United States is a modem, or should be a modem, liberal state, though certain aspects of it reflect conservative views.)
The classic definition of liberalism tended toward a state in which liberty was emphasized. The impartiality of classic liberalism extended beyond a mere tolerance for different moral points of view, to a true impartiality of the state with regard to individual activities, especially economic activities. In this sense of liberalism, a fight to health care does not seem comprehensible as a fight. Classic liberalism's fights were simply rights claims staking out negative freedom. Historically, John Locke's contractual ethics seem to condone this attitude toward rights, portraying them simply as properties of individuals that protect their liberty, a notion that is quite powerfully emphasized in conservatism.17 Rights were not really thought of as the operating concepts of a compromise between the principles of liberty and equality, but rather as a means for asserting one's liberty. The rise of personal liberty was central to the forms of liberalism-pluralism that developed during the eighteenth and nineteenth centuries and that were so well characterized by John Smart Mill.
The modem liberal state cannot, however, allow rights to guarantee liberty without regard for equality, nor market impartiality to remain entirely unfettered. Moreover, pluralism cannot run rampant, Both the free market and the choice of moral enterprises must be limited for the liberal state to be a political community. For the former, some regulations of economic activity and taxation will be necessary, to promote equality. For the latter, constraints regarding the important differences between beliefs and truths in political dialogue are necessary to main-rain the transcendent objectivity central to liberalism. In other words, to paraphrase Nagel, one who asserts that his moral beliefs are grounded in truth must be able to present that truth such that others accept it as true. This invalidates the claims, for instance, of the racial supremacist.
Perhaps the most fruitful way to conceive of the modern liberal state is to say that it takes as its constitutive ideal that citizens should be treated as equals.18 Of course, treating citizens as equals can be two very different things. In one sense the government treats citizens as equals by treating them with equal respect and concern. Alternatively, the government treats all as equals in a very different sense by ensuring that goods are distributed in an equal manner. The former is a regulative principle, while the latter is a substantive principle.
The end state of distribution is critical to the substantive principle
of equality. It requires that the government define the nature of distributive equality. This is no easy task. Consider, for instance, the distribution of health care. Some of my patients are quite well disposed to medical care. They want tests and have questions and welcome treatment. That is their choice. Others tend to avoid visits, do not want to undergo tests, and do not wish to take medications for minor or even major ailments. How would the state go about distributing health care equally? If it is distributed on the basis of need, we must recognize that choice will play a role in some people's needs. Clearly, equal distributions are not easily accomplished, and they often have very little to do with choice.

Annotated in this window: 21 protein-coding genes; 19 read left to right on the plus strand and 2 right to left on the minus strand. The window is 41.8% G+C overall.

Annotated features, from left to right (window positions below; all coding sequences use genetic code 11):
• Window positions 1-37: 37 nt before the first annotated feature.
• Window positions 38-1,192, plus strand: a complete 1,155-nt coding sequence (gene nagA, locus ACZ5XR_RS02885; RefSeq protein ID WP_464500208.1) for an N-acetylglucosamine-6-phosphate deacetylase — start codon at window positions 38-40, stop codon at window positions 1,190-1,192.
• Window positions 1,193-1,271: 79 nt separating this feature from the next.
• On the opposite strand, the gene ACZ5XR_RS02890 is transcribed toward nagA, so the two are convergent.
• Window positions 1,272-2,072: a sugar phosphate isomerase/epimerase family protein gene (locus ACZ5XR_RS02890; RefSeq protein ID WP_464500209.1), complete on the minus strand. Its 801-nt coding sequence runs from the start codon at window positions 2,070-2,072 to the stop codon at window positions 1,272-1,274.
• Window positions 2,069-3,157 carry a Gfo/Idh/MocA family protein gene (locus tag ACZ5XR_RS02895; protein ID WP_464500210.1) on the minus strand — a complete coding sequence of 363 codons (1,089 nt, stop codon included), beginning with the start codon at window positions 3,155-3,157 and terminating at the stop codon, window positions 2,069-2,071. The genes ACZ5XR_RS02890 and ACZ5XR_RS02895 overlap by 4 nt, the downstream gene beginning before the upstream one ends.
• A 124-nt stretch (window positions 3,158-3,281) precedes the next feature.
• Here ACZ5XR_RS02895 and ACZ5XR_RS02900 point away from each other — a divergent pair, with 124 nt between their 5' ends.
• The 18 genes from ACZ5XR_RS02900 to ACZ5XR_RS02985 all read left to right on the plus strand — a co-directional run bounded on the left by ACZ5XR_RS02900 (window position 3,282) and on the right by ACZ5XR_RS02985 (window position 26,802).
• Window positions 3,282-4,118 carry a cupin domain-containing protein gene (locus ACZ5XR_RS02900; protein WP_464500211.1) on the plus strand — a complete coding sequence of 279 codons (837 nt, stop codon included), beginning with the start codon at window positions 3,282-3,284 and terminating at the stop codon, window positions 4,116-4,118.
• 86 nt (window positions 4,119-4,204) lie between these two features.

The liberal can accept only the regulative principle of equality as constitutive of the liberal state. Individual choice is critical to liberalism, and end-state theories of equality must be based on governmental determinations of equal distributions. The liberal cannot tolerate this lack of impartiality. This does not mean that the liberal must become a utilitarian fanatic who relies on the unfettered market economy for formal equality, maximizing only the average welfare of all individuals. It is of no solace, and provides little meaning for modem liberals, that some members of our society have millions while others go without proper medical care because they have no insurance.
So in what sense can equality, defined as equal concern and respect for each person, act as a constitutive principle for liberalism? First and foremost, as we have seen, liberal equality must be neutral or impartial. Only official, governmental neutrality can allow the choice and liberty central to liberalism. Specifically, liberal equality cannot be based on any particular notion of the good life. One citizen must be free to choose to avoid medical care. Another must have the liberty to seek the medical care she can afford.
Given equal concern and respect for every citizen, and official neutrality regarding the good life, what kind of state does the modern liberal countenance? How does he distribute the goods and services available in society? It is doubtful that he will rely wholly on a market to distribute goods. Nor does it seem likely he will allow the government to make all distributional decisions. With his commitment to individual choice and also to equality, he will want resources distributed roughly equally, modified by the caveat that individuals must be able to exercise their preferences and transfer goods for those they value more.